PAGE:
FBI statistics show that a woman is raped every seven minutes in the United States. These are reported rapes; probably ten times as many rapes go unreported. Hosted by actress Veronica Hamel, this program seeks to determine why people rape and to help people protect themselves against this crime. It examines the history and mythology of rape, and explains who are its most likely victims. The program contains interviews with experts in the fields of media, law enforcement, and sociology.
2006; 1986

Recovery From Sexual Abuse [electronic resource]

This drama is about five teenagers who are working to recover from the effects of sexual abuse in the context of a teen group. The program is designed to acknowledge and validate the feelings and experiences of teens and adults who have been sexually abused, and to encourage recovery within a context of healing and hope. Each of the teens talks about his or her feelings of fear, sadness, anger, depression, guilt, and confusion and the ways in which they have coped with these feelings. The six segments of the program show us six "movements" in the process of healing, as the teens give each other support over a period of six months. At the last meeting, the program observes that each teen is beginning to move towards a safe and healthy life.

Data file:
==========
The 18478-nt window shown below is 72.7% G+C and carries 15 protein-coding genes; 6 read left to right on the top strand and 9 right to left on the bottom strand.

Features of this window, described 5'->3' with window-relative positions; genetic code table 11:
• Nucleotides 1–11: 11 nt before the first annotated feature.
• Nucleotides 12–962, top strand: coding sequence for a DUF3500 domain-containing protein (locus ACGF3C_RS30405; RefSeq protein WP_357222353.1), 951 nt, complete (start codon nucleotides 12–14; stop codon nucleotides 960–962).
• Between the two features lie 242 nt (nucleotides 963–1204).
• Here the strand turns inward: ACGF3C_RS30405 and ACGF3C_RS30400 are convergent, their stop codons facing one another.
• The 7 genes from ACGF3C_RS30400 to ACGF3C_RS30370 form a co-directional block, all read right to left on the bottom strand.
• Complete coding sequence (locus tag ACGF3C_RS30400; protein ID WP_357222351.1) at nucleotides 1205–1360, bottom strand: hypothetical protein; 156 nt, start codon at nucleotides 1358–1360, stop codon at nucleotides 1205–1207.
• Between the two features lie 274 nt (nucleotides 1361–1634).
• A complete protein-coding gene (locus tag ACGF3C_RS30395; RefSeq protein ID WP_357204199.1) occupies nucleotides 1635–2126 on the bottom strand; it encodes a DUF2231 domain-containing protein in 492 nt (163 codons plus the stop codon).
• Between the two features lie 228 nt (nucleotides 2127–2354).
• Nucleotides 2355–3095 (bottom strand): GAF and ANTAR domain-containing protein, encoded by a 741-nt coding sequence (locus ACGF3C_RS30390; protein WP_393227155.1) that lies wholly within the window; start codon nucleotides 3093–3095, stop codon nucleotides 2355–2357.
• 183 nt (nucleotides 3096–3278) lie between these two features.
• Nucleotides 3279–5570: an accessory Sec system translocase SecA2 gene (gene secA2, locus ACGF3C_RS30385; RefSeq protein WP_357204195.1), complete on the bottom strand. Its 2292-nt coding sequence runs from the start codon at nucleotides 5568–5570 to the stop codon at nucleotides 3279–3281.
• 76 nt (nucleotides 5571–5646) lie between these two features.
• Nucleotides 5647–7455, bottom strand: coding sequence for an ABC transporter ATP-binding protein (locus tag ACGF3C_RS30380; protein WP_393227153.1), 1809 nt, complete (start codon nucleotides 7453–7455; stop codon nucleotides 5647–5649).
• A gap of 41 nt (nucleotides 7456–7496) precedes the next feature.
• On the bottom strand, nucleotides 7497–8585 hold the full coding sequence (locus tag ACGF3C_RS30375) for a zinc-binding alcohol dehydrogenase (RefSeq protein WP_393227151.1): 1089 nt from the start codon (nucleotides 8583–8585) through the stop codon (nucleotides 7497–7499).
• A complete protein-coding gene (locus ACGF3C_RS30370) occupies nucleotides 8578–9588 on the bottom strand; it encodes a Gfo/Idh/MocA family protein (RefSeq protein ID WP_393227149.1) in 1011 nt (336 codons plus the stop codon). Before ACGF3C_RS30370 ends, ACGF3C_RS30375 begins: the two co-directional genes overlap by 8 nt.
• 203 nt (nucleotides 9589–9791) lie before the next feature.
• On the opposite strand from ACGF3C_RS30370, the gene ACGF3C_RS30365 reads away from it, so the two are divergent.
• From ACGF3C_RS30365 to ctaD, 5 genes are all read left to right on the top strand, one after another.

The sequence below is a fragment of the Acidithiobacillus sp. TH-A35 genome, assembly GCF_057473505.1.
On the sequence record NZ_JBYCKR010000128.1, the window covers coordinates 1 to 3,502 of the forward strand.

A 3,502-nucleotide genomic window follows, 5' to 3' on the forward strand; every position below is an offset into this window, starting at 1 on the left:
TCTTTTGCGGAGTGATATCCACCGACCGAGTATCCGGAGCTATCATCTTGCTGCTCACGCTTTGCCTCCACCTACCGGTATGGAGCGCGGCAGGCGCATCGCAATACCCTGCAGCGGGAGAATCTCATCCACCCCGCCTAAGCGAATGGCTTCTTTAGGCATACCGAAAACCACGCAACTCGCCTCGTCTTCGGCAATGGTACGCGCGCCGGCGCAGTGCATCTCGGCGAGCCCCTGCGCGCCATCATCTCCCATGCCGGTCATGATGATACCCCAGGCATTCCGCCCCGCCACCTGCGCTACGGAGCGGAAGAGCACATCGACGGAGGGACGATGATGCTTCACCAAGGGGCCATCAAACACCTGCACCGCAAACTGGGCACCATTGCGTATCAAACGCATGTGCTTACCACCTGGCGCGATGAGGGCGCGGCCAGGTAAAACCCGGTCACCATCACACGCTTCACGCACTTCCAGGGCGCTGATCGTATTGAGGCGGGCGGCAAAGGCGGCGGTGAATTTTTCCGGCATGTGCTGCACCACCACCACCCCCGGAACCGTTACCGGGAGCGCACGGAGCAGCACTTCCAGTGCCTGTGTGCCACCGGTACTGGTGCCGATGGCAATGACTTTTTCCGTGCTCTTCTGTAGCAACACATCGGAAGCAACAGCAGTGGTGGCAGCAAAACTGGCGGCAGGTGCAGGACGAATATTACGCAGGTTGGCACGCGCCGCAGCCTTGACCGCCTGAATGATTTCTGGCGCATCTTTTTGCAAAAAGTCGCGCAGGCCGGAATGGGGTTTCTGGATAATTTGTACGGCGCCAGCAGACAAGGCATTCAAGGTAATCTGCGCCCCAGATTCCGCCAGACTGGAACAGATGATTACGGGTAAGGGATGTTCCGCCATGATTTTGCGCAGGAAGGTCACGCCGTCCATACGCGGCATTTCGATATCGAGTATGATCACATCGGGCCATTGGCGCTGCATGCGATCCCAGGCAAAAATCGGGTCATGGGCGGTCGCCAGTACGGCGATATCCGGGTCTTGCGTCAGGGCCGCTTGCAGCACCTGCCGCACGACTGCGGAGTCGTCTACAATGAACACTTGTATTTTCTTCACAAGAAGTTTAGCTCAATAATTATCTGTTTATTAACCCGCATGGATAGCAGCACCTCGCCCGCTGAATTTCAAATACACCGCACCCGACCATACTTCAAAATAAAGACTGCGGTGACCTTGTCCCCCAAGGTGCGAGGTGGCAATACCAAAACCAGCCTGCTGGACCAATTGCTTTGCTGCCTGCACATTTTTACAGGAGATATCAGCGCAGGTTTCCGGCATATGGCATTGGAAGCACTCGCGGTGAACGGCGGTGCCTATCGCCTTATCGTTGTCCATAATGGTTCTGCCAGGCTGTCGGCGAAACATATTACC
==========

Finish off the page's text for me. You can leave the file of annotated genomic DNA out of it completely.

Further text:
2006; 1995

Science in the Courtroom [electronic resource]

Once a case goes to trial, evidence is put to its greatest test as it undergoes the scrutiny of cross-examination. In this program, Professors Leriche and Cassiman, genetics experts, examine the ability of lucomalakite green to obtain DNA samples from minute quantities of bodily fluids and discuss the RFLP and PCR tests used to analyze them. In addition, the value of serology-forerunner of genetic testing-is explored in relation to the classic 1950s Jaccoud case, along with the impact of DNA polymorphisms as discovered by Dr. Jeffreys in 1984. Ballistics and soil and glass analysis are also discussed, as well as the 1985 Guy-Paul Morin rape investigation and the 1992 Arizona case in which the genetic profile of a tree helped to bring about a conviction.
2008; 1998